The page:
Wednesday, June 17, 2015

Finding the weak link in the supply chain ..- HBR June 2015 - a review

Running out of stock of inventory, especially critical items, is a nightmare for Operations Managers around the world. Is there a way out by assessing the right metrics ?

Let us look at two interesting metrics ..

Time to Recover (TTR) is the time taken by the supply chain to recover from a disruption of supply. This is a very vital metric for the supply chain. The new metric which the authors suggest is Time to Survive (TTS) which is the time period for which the existing inventory supply will last, before the system fails.

Even though the metrics look very simple, early literature which made mention of Time to Recover, gave an indication of the time it would take to recover from any inventory disruption in the supply chain. Any firm will overcome a disruption in inventory by being able to recover from a stock out, for which the vital metric now is of supply. The replenishment time for each supplier is that way important. If the supplier is not able to supply the items on time, a stock-out will result and the industry can come to a halt. 

Without having to depend on the dynamic nature of the supply chain through the supply, inventory replenishment, transportation modes, safety stock policies  etc, if the existing inventory on hand is just enough to cover the time period by which recovery is bound to happen, the supply chain is safe and can escape a stock-out situation. But if the TTS is less than the TTR, an inventory stock-out situation would result.

TTS > TTR, no inventory stock out
TTS < TTR, inventory stock out and business process disruption is the result.

The example of Ford Manufacturing where a complete analysis of the TTS and TTR scope of the different inventory items and suppliers was provided. This gave a clear idea of which stocks had a critical relationship between TTS and TTR. These critical stocks (TTS was a week or less of time for stocked items) gave an idea to Ford of the criticality profile of inventory items with it.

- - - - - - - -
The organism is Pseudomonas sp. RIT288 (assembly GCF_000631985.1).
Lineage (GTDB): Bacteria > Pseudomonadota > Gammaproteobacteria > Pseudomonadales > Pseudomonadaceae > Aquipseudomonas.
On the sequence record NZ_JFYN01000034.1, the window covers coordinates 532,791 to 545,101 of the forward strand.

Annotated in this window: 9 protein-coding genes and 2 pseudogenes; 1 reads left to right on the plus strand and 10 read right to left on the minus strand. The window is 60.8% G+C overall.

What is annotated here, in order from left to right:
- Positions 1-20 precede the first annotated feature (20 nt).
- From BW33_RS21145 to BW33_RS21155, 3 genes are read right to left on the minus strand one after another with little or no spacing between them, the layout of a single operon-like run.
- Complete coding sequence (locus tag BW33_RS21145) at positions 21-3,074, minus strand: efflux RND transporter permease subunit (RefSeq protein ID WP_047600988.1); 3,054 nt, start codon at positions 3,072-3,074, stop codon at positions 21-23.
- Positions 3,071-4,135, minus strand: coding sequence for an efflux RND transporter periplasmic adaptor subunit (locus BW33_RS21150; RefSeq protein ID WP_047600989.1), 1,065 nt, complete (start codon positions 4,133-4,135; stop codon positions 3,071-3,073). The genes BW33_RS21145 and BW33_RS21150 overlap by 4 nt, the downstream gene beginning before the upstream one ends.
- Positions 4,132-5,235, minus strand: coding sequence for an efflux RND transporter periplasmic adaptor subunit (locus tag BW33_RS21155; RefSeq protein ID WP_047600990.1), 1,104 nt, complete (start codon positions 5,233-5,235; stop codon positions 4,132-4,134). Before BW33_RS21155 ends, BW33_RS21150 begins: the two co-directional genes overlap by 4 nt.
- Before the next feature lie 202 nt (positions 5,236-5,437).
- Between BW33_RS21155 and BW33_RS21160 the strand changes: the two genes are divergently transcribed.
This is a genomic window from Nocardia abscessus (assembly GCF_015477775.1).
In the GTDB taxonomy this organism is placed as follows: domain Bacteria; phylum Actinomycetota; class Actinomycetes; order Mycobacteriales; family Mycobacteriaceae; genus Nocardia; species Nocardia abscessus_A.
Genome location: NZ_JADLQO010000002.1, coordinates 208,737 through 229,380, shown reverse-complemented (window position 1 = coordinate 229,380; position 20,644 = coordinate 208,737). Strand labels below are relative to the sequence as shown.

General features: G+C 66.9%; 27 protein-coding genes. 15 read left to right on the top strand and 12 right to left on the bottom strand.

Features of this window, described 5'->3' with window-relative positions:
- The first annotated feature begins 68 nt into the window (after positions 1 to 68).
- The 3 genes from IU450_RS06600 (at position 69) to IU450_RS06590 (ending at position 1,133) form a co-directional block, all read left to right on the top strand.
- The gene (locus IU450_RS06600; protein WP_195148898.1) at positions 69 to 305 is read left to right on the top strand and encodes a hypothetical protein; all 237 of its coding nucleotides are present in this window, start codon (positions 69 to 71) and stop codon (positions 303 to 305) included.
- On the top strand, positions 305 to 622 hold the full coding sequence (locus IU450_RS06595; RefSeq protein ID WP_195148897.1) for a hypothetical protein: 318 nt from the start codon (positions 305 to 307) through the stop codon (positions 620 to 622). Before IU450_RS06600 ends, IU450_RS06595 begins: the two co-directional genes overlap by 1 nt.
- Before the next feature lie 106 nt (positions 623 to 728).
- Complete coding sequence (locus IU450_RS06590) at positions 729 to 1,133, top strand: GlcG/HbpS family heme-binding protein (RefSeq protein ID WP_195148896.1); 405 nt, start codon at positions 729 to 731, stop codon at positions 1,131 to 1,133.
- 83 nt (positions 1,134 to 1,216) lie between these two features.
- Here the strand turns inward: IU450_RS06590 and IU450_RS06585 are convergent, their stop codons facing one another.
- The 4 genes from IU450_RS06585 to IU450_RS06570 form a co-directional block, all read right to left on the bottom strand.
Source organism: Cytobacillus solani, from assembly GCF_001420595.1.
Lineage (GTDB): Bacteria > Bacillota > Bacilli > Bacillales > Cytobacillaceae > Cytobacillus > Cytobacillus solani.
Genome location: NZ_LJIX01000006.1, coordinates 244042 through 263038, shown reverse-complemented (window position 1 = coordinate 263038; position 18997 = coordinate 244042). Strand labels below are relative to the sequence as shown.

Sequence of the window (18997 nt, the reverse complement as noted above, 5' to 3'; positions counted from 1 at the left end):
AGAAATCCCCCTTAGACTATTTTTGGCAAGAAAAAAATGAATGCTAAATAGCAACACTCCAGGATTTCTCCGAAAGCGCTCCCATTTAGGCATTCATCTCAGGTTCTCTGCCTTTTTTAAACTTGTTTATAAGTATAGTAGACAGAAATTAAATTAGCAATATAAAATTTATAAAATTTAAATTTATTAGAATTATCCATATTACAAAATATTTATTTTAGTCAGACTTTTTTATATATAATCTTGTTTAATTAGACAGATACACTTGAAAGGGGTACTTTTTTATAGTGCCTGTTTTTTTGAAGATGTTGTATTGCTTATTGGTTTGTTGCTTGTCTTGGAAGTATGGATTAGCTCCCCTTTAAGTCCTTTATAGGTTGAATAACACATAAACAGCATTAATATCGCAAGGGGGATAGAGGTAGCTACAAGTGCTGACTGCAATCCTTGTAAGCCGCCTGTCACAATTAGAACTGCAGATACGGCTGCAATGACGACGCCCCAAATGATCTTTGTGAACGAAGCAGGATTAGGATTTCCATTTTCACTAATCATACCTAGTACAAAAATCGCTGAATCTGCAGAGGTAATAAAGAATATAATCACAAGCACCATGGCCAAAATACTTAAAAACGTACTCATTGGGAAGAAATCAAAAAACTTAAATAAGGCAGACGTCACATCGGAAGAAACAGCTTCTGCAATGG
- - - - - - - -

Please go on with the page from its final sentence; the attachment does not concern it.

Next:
In the analysis, it was found that
1. for 202 suppliers, Ford never maintained inventory with the result that any supply / supplier disruption immediately impacted the Ford assembly line. TTS < TTR
2. There were 14 suppliers for whom Ford maintained one week worth of inventory and hence the TTS for those 14 suppliers were one week. ( if TTS > TTR, there would be no risk of stockout in the SC)
3. There were 147 suppliers for whom any disruption in supply would not matter much as Ford had inventory stocks of more than 52 weeks (a year) with it.  (TTS >> TTR, hence very low or zero risk)

Finding the weak link in your supply chain is an interesting article in the latest issue of Harvard Business Review, June '15. The author of the paper, David Simchi Levi, formerly from North Western University in US, presently with MIT, is the author of the book on Supply Chain and published by McGraw Hill. Through this paper Prof Simchi Levi brings a new metric of Time to Survive (TTS) to supply chain literature besides the one existing of Time to Recover (TTR). The paper lacks serious quantitative rigour but has some eye catching results thrown out of an analysis conducted on the Time to Survive studies in Ford Motor Co. which exposes the criticality or otherwise of stocks in an assembly line.

The paper through a study of Ford inventory profile helped understand the criticality of items in stock needed in the assembly line, to keep a tab on items which needed immediate replenishment and other items which could wait before replenished by the suppliers.

In short the paper highlighted the inventory supply criticality profile from a service viewpoint (stock-out situation) as different from all earlier inventory studies which looked at the economic or commercial perspective of holding stocks / inventory

Future scope : Further studies to relate the inventory supply criticality with both cost, service and quality implications and deriving newer and effective metrics to control both the service and cost aspects of inventory need to be taken up.

The paper looks at the very important assembly line but does not mention the applicability of this analysis in a project or batch setup. In this world of global manufacturing and supply chains spanning continents, it makes sense for future research to analyse in detail the impact of leadtime disruptions on the total lead time of a component. Necessity of more relevant and specific supply chain metrics which will help understand specific inventory functions and their dynamics better is felt, this paper is a humble effort in that direction.

George Easaw 2015

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